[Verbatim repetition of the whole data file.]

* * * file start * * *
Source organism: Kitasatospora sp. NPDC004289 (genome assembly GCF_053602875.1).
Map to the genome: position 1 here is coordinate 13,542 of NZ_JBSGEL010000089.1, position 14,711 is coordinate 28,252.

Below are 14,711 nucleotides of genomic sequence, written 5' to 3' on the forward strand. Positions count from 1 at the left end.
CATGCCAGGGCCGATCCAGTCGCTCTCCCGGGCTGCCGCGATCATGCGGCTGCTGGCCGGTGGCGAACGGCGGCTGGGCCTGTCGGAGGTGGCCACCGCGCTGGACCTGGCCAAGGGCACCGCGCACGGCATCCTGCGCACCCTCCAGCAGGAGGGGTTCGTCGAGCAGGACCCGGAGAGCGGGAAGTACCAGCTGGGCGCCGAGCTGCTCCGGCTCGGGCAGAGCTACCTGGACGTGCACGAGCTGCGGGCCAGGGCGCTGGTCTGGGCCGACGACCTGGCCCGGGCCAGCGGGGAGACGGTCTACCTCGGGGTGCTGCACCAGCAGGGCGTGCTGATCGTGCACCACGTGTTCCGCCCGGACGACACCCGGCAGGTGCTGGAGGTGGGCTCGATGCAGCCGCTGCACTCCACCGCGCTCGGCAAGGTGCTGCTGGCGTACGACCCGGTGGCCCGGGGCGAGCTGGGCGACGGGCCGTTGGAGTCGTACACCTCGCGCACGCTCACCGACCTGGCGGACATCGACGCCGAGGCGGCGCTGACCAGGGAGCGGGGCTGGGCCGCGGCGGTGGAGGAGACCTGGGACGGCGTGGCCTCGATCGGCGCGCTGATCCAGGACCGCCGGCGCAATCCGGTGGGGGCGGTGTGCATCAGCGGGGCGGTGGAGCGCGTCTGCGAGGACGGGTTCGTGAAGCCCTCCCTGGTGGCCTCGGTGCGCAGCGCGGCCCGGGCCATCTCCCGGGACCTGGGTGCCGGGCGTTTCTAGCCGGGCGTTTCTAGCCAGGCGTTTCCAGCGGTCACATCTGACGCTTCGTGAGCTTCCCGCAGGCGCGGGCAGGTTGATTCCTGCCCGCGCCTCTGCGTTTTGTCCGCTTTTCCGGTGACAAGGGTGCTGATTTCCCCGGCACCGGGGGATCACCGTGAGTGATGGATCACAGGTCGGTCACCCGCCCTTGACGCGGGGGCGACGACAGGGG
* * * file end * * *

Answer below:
Source organism: Kitasatospora sp. NPDC004289 (genome assembly GCF_053602875.1).
Map to the genome: position 1 here is coordinate 13,542 of NZ_JBSGEL010000089.1, position 14,711 is coordinate 28,252.

Below are 14,711 nucleotides of genomic sequence, written 5' to 3' on the forward strand. Positions count from 1 at the left end.
CATGCCAGGGCCGATCCAGTCGCTCTCCCGGGCTGCCGCGATCATGCGGCTGCTGGCCGGTGGCGAACGGCGGCTGGGCCTGTCGGAGGTGGCCACCGCGCTGGACCTGGCCAAGGGCACCGCGCACGGCATCCTGCGCACCCTCCAGCAGGAGGGGTTCGTCGAGCAGGACCCGGAGAGCGGGAAGTACCAGCTGGGCGCCGAGCTGCTCCGGCTCGGGCAGAGCTACCTGGACGTGCACGAGCTGCGGGCCAGGGCGCTGGTCTGGGCCGACGACCTGGCCCGGGCCAGCGGGGAGACGGTCTACCTCGGGGTGCTGCACCAGCAGGGCGTGCTGATCGTGCACCACGTGTTCCGCCCGGACGACACCCGGCAGGTGCTGGAGGTGGGCTCGATGCAGCCGCTGCACTCCACCGCGCTCGGCAAGGTGCTGCTGGCGTACGACCCGGTGGCCCGGGGCGAGCTGGGCGACGGGCCGTTGGAGTCGTACACCTCGCGCACGCTCACCGACCTGGCGGACATCGACGCCGAGGCGGCGCTGACCAGGGAGCGGGGCTGGGCCGCGGCGGTGGAGGAGACCTGGGACGGCGTGGCCTCGATCGGCGCGCTGATCCAGGACCGCCGGCGCAATCCGGTGGGGGCGGTGTGCATCAGCGGGGCGGTGGAGCGCGTCTGCGAGGACGGGTTCGTGAAGCCCTCCCTGGTGGCCTCGGTGCGCAGCGCGGCCCGGGCCATCTCCCGGGACCTGGGTGCCGGGCGTTTCTAGCCGGGCGTTTCTAGCCAGGCGTTTCCAGCGGTCACATCTGACGCTTCGTGAGCTTCCCGCAGGCGCGGGCAGGTTGATTCCTGCCCGCGCCTCTGCGTTTTGTCCGCTTTTCCGGTGACAAGGGTGCTGATTTCCCCGGCACCGGGGGATCACCGTGAGTGATGGATCACAGGTCGGTCACCCGCCCTTGACGCGGGGGCGACGACAGGGG